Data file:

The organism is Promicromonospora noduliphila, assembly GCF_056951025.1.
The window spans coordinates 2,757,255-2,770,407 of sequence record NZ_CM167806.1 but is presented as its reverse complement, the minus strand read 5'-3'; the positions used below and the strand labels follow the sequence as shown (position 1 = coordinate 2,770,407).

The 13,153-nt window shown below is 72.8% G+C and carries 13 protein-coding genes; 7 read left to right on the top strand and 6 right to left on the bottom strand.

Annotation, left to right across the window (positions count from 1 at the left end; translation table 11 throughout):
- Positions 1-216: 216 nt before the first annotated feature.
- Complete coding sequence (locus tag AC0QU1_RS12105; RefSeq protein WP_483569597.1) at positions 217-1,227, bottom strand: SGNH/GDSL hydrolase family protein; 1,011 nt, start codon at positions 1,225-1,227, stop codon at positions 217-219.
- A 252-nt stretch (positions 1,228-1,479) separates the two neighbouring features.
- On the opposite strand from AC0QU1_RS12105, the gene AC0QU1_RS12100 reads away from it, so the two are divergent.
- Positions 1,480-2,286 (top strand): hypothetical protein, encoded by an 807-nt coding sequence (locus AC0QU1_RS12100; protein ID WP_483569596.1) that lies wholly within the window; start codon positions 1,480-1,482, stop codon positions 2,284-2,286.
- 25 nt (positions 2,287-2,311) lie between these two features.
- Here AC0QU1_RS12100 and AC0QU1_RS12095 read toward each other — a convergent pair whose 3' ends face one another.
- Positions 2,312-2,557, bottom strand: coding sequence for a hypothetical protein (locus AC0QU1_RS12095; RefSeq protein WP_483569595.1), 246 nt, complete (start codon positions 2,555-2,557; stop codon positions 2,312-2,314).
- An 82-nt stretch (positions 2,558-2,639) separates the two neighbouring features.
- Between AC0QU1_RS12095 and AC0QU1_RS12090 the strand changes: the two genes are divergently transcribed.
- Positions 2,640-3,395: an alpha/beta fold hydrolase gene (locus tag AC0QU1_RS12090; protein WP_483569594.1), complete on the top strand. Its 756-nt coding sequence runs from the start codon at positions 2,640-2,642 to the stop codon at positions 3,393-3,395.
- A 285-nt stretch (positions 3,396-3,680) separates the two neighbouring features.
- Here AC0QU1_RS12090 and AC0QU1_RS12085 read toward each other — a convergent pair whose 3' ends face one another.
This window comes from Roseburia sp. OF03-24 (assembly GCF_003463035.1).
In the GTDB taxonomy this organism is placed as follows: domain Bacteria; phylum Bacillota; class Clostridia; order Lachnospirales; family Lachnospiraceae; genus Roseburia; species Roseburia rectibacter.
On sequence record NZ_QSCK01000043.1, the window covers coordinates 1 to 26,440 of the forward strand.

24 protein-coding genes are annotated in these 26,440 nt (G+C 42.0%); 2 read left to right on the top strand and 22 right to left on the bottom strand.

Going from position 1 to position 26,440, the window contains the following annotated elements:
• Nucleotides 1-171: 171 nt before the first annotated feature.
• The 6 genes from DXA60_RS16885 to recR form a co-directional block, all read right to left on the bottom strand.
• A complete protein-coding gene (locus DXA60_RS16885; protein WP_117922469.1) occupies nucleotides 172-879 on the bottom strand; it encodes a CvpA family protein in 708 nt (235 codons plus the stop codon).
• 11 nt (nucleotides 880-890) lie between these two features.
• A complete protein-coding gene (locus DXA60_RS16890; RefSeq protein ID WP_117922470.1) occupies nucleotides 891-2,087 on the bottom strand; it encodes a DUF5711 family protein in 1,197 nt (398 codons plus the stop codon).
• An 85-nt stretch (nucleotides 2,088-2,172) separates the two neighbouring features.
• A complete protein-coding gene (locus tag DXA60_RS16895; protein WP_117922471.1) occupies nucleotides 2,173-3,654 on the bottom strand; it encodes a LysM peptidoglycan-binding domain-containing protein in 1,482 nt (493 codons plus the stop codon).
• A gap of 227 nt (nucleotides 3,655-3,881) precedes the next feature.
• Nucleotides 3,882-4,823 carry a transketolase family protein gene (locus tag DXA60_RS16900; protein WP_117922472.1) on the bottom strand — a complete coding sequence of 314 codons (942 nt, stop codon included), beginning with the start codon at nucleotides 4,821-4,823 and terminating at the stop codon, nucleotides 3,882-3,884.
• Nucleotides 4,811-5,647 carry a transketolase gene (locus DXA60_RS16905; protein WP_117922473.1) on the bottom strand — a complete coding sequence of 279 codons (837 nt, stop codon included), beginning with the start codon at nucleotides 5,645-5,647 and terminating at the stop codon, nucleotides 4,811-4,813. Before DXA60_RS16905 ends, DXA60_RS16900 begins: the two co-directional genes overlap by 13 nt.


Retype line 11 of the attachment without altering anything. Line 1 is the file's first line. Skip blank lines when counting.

- Here AC0QU1_RS12100 and AC0QU1_RS12095 read toward each other — a convergent pair whose 3' ends face one another.